“There is the kind of worry that like, even if I stay here, what if the epidemic blows up here while back in my home, things are getting better?” he added.

Noah N. Furlonge-Walker ’23, who lives in Trinidad and Tobago, said that he was worried that the island nation would not be “well equipped” to handle a potential outbreak of COVID-19.

“I'm just kind of battling that now, over what is really the safest decision to make — whether to stay or to go back home,” Furlonge-Walker said.

Satoshi Yanaizu ’23 said he believes that by requiring him to return to Japan, which the Centers for Disease Control has rated a Level Two in risk, the University is increasing risks to his health.

“It might be even more given that, like, the town I'm from, we have like 70 cases already, the same as the entire state of Massachusetts,” he said. “Even if I go back, I have no guarantee I will be in a safer environment. It might be even worse.”

College spokesperson Rachael Dane wrote in an email that the College will review applications to remain on campus “as soon as possible.”

“The College will review all applications and announce decisions as soon as possible, which will include information on the length of stay for students,” Dane wrote. “We are committed to ensuring that each case receives the full attention it deserves, while also remaining mindful of students' need to get an answer quickly.”

After the University’s announcement, international students also raised concerns about their ability to take their belongings home.

Paffenholz said he was worried about the potential cost of shipping his belongings back to his home in Germany. The College is not providing any on-campus storage, according to faculty dean emails.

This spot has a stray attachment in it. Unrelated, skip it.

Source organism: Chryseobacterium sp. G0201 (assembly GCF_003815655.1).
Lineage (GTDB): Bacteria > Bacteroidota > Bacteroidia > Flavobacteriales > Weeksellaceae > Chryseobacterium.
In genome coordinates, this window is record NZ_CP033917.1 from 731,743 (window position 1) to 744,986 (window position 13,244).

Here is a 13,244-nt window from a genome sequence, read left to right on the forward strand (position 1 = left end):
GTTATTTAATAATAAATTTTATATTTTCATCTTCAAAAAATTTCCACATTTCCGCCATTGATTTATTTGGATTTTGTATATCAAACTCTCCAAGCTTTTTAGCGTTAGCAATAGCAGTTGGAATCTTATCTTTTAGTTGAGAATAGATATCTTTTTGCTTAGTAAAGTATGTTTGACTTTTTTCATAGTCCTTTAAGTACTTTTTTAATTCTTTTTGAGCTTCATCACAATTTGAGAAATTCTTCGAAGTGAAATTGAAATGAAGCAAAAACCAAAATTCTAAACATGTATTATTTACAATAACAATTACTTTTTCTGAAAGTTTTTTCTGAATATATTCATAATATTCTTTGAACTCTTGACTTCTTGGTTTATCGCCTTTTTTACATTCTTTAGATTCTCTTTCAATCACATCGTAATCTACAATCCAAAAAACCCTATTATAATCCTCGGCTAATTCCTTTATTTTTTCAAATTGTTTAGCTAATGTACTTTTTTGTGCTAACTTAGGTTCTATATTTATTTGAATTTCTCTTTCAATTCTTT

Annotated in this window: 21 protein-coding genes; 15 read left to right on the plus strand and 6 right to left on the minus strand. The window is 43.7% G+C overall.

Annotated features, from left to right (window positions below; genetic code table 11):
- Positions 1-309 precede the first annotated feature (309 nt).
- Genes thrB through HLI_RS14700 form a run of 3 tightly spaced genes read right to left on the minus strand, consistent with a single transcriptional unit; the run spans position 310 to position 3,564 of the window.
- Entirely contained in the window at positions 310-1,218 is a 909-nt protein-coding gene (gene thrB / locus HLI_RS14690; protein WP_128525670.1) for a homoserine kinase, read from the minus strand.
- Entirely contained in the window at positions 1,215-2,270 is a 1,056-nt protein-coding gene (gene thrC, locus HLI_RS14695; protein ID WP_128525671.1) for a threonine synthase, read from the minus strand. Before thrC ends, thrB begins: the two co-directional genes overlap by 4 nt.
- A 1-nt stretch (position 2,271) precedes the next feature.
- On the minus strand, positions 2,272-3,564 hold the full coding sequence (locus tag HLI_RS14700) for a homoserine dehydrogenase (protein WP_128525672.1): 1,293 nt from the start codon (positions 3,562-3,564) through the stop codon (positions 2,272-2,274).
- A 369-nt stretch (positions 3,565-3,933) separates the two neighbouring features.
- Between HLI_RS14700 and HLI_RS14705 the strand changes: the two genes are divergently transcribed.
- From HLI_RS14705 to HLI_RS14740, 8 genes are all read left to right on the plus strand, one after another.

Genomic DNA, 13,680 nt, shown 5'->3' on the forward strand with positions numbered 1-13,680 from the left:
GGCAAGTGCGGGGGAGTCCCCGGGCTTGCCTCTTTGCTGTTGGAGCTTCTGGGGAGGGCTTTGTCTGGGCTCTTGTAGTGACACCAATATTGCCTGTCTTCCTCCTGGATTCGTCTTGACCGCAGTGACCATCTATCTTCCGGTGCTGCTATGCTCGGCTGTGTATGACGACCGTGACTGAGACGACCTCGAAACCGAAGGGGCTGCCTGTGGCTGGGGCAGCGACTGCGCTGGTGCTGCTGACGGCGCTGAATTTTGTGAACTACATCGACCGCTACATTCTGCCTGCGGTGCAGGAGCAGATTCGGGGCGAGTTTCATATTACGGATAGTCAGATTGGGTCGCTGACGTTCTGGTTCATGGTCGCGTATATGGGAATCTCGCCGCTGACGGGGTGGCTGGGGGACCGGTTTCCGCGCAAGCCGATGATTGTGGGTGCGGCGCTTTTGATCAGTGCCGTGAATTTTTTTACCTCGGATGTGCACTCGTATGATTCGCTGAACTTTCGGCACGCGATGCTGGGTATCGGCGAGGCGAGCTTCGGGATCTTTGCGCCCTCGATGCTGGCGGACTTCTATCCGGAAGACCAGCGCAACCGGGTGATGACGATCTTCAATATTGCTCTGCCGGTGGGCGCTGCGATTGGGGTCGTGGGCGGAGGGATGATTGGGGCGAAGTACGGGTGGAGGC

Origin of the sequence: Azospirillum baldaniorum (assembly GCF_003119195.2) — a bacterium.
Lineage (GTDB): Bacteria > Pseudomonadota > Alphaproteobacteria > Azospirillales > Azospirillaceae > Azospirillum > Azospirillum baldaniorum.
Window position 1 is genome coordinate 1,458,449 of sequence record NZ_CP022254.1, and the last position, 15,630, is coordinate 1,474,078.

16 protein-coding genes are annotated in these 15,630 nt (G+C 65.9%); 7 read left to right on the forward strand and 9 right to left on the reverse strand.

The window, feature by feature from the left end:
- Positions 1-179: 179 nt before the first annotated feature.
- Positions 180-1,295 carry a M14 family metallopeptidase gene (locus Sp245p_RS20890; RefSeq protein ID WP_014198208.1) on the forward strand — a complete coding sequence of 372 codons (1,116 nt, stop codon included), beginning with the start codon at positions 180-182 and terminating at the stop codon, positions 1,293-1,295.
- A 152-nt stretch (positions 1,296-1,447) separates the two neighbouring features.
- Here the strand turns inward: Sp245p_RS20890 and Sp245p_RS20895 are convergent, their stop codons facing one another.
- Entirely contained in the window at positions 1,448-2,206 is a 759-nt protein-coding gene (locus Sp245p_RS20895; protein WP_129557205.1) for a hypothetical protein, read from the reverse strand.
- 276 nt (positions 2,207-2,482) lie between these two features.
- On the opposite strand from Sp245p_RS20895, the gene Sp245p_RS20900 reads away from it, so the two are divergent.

“I'm not quite sure on why that's the case, particularly given that we have to take out everything and are able to store it here,” he said. “For people who live nearby, it's easy to put it in a car, but shipping it back to Germany really isn't quite flexible.”

Students also voiced apprehension about completing their virtual classes given time differences.

Yanaizu said that he is concerned about his ability to complete coursework online if sent back home to Japan.

“Let's say I have to go back to Japan. That means its a 13 hour time difference. When you guys are taking the actual session, I should be sleeping,” he said. “My worry is, if the class takes attendance, will it still take attendance into account? I can't be physically present at the same time so how do they deal with it?”

Paffenholz echoed these worries, particularly for his tutorial, “where participation is quite critical.”

Conner wrote in an email that individual faculty will communicate “expectations, formats, and necessary modalities to the students in their courses.”

“Faculty have received guidance about planning for remote teaching and are being supported in the different forms that may take,” he said. “Many courses can move to an online modality through existing tools, like Canvas and Zoom, without significant disruption.”

Correction: March 11, 2020

A previous version of this article incorrectly stated that housing exemption forms were due Wednesday, March 10. In fact, Wednesday was March 11.

—Staff writer Ellen M. Burstein can be reached at ellen.burstein@thecrimson.com. Follow her on Twitter @ellenburstein.

—Staff writer Camille G. Caldera can be reached at camille.caldera@thecrimson.com. Follow her on Twitter @camille_caldera.